Planters suspends ads in light of Bryant’s death

Published 9:42 pm Monday, January 27, 2020

Planters has paused some of its advertising surrounding the reported death of its marketing icon, Mr. Peanut, in the wake of a real-life tragedy that killed nine people on Sunday.

Renowned basketball player Kobe Bryant, his daughter Gianna and seven others died when their helicopter crashed Sunday morning in Calabasas, Calif., near Los Angeles.

“We are saddened by this weekend’s news and Planters has paused campaign activities, including paid media, and will evaluate next steps through a lens of sensitivity to those impacted by this tragedy,” said Jeremy Mullman with marketing agency ICF Next.


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However, Mullman clarified the Super Bowl ad will still run as planned. The pause impacts only paid advertising on social media channels and some other outreach.

The fictional death of Mr. Peanut caused a stir when it was announced Wednesday. In the pre-Super Bowl commercial already released, Mr. Peanut is driving the Nutmobile with friends Matt Walsh and Wesley Snipes when he swerves to avoid an armadillo, sending the vehicle careening off the side of a mountain. As the three friends cling precariously to a branch, it starts to crack under their weight, and Mr. Peanut lets go to save Walsh and Snipes. He falls into the wreckage of the Nutmobile, which promptly explodes in a ball of fire.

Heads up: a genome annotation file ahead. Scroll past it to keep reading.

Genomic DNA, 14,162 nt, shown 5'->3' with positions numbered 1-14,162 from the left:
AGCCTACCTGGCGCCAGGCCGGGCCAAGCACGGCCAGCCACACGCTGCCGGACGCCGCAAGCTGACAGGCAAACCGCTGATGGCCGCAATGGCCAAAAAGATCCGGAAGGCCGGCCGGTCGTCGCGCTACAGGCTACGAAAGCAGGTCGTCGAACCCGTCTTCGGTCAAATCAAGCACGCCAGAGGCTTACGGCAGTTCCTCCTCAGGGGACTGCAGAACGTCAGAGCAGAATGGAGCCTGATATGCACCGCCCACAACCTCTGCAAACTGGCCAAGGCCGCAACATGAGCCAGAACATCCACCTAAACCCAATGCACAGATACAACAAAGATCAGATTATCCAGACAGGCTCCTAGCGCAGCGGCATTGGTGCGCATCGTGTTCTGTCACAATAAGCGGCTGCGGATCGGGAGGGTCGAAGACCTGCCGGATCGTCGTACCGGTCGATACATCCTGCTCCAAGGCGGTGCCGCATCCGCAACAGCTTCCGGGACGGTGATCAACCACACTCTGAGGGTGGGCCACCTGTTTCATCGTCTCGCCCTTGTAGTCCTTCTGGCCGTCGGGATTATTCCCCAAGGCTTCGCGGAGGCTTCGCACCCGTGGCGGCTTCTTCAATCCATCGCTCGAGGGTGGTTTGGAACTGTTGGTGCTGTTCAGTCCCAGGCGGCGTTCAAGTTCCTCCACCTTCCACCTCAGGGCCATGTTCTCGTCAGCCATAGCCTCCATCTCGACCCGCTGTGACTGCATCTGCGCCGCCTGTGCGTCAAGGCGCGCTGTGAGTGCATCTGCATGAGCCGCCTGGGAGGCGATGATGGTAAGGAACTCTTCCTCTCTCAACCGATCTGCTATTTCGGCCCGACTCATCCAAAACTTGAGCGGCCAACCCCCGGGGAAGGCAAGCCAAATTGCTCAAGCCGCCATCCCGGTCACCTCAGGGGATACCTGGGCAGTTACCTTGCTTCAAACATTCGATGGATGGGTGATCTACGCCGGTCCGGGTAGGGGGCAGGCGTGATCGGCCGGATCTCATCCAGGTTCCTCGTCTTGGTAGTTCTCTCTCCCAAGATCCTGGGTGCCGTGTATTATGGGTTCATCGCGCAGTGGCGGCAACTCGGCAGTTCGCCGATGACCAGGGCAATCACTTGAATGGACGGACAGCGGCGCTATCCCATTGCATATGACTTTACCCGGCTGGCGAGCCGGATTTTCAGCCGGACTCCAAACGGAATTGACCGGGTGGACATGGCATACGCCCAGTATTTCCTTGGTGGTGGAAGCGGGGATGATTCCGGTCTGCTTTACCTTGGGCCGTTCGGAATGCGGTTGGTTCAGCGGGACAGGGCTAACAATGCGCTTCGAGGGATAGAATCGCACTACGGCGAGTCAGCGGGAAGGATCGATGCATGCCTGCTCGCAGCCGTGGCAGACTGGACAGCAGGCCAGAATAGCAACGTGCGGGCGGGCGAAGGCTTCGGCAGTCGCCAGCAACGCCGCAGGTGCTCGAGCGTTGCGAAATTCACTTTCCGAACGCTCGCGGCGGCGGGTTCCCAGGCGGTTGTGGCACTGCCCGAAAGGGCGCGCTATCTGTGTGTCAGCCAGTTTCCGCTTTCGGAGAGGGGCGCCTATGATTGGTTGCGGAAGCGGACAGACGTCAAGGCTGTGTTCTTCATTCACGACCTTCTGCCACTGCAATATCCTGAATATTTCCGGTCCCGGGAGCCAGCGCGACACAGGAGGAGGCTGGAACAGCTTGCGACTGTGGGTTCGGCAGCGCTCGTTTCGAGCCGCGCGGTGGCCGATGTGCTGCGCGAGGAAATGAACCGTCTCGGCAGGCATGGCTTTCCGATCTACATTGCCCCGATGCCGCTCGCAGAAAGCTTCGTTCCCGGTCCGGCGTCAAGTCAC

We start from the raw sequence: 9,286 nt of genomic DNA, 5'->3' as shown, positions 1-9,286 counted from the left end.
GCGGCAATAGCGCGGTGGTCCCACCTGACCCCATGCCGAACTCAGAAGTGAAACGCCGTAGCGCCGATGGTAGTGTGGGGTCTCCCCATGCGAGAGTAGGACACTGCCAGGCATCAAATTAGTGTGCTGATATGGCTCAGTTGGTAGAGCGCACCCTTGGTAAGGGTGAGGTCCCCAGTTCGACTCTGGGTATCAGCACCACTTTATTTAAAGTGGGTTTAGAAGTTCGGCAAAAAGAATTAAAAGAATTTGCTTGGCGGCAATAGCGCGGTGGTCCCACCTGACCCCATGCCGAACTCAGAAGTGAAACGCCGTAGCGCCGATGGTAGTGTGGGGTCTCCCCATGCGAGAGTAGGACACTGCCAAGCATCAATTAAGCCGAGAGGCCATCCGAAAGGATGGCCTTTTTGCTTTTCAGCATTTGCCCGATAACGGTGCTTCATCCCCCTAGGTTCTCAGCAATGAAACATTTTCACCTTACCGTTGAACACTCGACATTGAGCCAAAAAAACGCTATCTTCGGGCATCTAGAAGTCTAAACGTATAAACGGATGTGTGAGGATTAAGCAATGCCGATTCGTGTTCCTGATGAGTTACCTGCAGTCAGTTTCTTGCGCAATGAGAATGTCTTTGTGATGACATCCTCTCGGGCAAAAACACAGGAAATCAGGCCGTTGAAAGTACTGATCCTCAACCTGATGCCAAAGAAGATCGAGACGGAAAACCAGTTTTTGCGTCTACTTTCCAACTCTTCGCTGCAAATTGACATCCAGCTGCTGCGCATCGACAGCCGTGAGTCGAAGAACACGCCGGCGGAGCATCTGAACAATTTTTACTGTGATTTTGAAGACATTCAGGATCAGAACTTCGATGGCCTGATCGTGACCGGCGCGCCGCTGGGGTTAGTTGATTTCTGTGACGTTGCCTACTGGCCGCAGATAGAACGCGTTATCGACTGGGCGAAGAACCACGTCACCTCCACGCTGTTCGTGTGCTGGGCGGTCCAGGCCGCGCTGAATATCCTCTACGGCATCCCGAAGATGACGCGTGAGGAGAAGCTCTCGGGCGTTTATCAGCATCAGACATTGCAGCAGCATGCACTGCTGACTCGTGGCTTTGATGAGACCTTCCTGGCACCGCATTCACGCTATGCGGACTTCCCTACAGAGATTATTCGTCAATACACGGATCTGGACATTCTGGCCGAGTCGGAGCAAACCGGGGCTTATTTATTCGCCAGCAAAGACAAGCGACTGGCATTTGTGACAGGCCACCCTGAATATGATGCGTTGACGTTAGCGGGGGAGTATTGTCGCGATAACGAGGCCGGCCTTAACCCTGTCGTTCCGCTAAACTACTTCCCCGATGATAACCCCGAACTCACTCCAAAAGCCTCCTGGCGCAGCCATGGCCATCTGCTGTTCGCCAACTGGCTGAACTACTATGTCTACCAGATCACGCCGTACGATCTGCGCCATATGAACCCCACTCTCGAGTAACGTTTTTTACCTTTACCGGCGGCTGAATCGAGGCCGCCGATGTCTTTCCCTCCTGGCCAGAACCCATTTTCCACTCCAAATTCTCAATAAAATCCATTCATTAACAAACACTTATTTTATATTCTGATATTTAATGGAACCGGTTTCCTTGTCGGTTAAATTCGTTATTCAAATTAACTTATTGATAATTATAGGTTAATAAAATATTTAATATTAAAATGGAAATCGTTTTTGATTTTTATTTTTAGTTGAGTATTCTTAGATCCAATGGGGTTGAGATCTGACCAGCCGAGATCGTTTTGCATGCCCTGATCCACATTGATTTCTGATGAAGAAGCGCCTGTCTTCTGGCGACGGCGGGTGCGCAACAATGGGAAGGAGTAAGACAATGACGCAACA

The Super Bowl ad is expected to show Mr. Peanut’s funeral, shedding some light for many people — including here in Mr. Peanut’s birthplace of Suffolk — on the intent of this unusual marketing scheme.

The hype surrounding Mr. Peanut was overshadowed Sunday by the real-life tragedy that killed all nine people aboard the helicopter when it crashed in low visibility conditions and set off a fire that hampered rescue efforts. Also on board, in addition to Bryant and his daughter, were Alyssa Altobelli, John Altobelli, Keri Altobelli, Christina Mauser, Payton Chester, Sarah Chester and Ara Zobayan.

Bryant, 41, had a 20-year career in the NBA with the Los Angeles Lakers. He led the NBA in scoring during two of those seasons and is widely regarded as one of the greatest basketball players of all time.

The fictional wreck of the Nutmobile and the real-life helicopter crash have some eerie similarities; however, Planters was not the only company to suspend advertising efforts after the crash.

Procter & Gamble, Pop-Tarts and Avocados From Mexico also announced on Monday they would not release their Super Bowl ads that day as planned in light of Sunday’s tragedy, according to